RATM Organizes AZ Boycott Sound Strike

 

Among the artists
agreeing to participate: Rage Against The Machine, Street Sweeper Social Club,
Café Tacvba, Kanye West, Conor Oberst, Ozomatli, Massive Attack, Sonic Youth, Rise Against, Tenacious
D.

 

By Fred Mills

 

To some of us, we’ve seen it happen before: back in the late
‘80s, the state of Arizona canceled a paid
Martin Luther King Jr. Day holiday
for state employees, and in the ensuing
uproar, many boycotts of Arizona
kicked in, with artists ranging from U2 to Steve Wonder criticizing the
situation and pledging not to perform in the state. Point of fact, it was a
boneheaded decision on the part of then-governor (and soon to be impeached
governor) Evan Mecham, a Republican, to cancel the holiday, and not necessarily
a sentiment shared by the majority of AZ residents; but the result was the same
as if it had been a statewide referendum approved by voters, with protests,
cancelled conventions, a drop in tourism, and the aforementioned boycotts.
(Yours truly moved to AZ not long after the flap, and I can say in all
truthfulness that the state was NOT populated by hordes of unreconstructed
racists and wannabe Klansment. Well, there were quite a few of militia types,
but that’s another story. At any rate, the MLK affair was embarrassing to most
folks who lived there as they didn’t like being portrayed by the rest of the
country as being racist.)

 

So here we are in 2010, and another Republican governor, Jan
Brewer, has stirred up some serious shit by signing into law the now-notorious
immigration bill, AZ SB1070
. You don’t need me to brief you on the law and the
still-unfolding fallout as it’s already made more headlines than the MLK flap.
The music community has gradually been coming together in voicing its opinion –
negative, as you might imagine – about the matter; just a couple of days ago we
brought you word (and an MP3) of Tom Morello and Outernational’s collaboration
on a protest cover
of Woody Guthrie’s “Deportees”.

 

Morello’s bandmate in 
Rage Against The Machine, Zack De La Rocha, is going even further,
organizing what he calls Sound Strike, which is calling for a boycott of
Arizona by both bands and music fans as well as organizing a online petition
(in both English and Spanish) asking President Obama to take action
(unspecified) to protect the civil rights of Arizona citizens.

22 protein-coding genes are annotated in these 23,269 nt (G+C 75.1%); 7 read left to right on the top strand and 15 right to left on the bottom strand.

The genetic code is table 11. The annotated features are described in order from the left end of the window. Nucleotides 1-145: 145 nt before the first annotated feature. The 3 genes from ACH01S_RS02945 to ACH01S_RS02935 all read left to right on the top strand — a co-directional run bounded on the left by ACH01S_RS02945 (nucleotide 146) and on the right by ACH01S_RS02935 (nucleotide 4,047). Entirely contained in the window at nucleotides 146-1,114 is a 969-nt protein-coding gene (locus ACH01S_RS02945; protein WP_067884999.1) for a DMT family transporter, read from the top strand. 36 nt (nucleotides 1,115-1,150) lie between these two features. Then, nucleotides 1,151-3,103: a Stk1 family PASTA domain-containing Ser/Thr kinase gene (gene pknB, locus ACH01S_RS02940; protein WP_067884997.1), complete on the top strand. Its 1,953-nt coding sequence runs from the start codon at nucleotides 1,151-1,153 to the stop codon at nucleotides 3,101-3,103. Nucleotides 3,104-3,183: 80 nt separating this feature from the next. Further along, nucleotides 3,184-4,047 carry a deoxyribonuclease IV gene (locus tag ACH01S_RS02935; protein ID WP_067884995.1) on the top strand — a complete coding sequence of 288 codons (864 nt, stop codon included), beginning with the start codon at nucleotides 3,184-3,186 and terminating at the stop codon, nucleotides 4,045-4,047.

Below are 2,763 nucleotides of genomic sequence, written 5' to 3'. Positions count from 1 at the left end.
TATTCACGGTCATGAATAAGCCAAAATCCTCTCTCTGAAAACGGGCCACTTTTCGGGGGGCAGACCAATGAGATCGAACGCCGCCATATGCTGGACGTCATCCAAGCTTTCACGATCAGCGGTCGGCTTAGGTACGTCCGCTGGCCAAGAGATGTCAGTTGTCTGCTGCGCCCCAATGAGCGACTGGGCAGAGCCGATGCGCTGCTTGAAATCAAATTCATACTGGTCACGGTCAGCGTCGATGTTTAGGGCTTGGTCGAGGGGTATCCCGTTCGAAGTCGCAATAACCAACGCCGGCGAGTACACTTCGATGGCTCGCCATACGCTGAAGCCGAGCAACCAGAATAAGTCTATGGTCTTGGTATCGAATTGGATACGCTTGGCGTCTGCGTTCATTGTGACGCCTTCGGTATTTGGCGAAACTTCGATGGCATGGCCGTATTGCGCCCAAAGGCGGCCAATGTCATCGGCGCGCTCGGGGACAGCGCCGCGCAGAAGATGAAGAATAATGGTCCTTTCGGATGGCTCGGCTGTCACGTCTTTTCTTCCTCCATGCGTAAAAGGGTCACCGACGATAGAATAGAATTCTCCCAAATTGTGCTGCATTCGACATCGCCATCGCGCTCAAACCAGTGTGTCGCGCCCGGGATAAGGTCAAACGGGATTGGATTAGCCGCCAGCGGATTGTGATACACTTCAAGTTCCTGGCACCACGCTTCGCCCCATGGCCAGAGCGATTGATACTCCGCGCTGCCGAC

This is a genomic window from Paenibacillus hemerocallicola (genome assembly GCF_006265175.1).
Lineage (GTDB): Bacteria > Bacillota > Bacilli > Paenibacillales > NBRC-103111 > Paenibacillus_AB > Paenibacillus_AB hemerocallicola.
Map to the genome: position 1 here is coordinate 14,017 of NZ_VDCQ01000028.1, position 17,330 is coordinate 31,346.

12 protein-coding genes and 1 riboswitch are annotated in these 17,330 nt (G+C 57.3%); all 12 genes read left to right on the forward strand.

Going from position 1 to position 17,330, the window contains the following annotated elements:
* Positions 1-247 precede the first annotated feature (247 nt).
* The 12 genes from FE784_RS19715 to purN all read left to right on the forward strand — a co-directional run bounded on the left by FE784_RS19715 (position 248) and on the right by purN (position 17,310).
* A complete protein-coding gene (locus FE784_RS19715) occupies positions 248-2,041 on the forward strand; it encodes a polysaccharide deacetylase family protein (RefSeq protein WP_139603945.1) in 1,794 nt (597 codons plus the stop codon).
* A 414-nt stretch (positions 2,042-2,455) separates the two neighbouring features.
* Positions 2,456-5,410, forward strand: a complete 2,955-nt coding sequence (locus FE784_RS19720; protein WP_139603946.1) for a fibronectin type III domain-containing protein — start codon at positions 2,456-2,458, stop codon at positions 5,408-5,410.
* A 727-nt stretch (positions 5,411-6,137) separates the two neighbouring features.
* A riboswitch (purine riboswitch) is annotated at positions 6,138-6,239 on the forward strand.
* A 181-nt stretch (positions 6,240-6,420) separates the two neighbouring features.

You can view and sign the petition here at the Sound Strike site,
while elsewhere on the site you can read De La Rocha’s press release about the
boycott. It reads, in part:

 

 

When Rosa Parks
refused to give up her seat, they arrested her. As a result, people got
together and said we are not going to ride the bus until they change the law.
It was this courageous action that sparked the Montgomery bus boycott. What if we got
together, signed a collective letter saying, “we’re not going to ride the
bus”, saying we are not going to comply. We are not going to play in Arizona. We are going to
boycott Arizona?!

 

We are asking artists
the world over to stand with us, and not allow our collective economic power to
be used to aid and abet civil and human rights violations that will be caused
by Arizona’s odious law.

 

 

Listed thus far as having agreed to participate in the
boycott:

 

Cypress Hill
Juanes
Conor Oberst
Los Tigres del Norte
Rage Against the Machine
Cafe Tacvba
Michael Moore
Kanye West
Calle 13
Joe Satriani
Serj Tankian
Rise Against
Ozomatli
Sabertooth Tiger
Massive Attack
One Day as a Lion
Street Sweeper Social Club
Spank Rock
Sonic Youth
Tenacious D

 

You can readily imagine what clubland in Arizona would look like this summer if the
boycott effort snowballs…

 

As an aside, syndicated columnist Gustavo Arellano, who
authors the popular “Ask A Mexican” column that runs in Village Voice and other alternative newsweeklies, recently
expressed his sympathy with folks who would call for a boycott, but he
suggested an alternate strategy too: a boycott,
in which you additionally support (with time, manpower, money, etc.)
organizations who actually get threatened by policies and actions prompted by
the Arizona law. You can read his column about this and about “some of the good
people of Arizona” here
– and indeed, just like I discovered when I moved to
the state years ago, many, if not a majority, citizens living there don’t
necessarily support the law, or at least they don’t support the way it’s likely
to be implemented.

 

 

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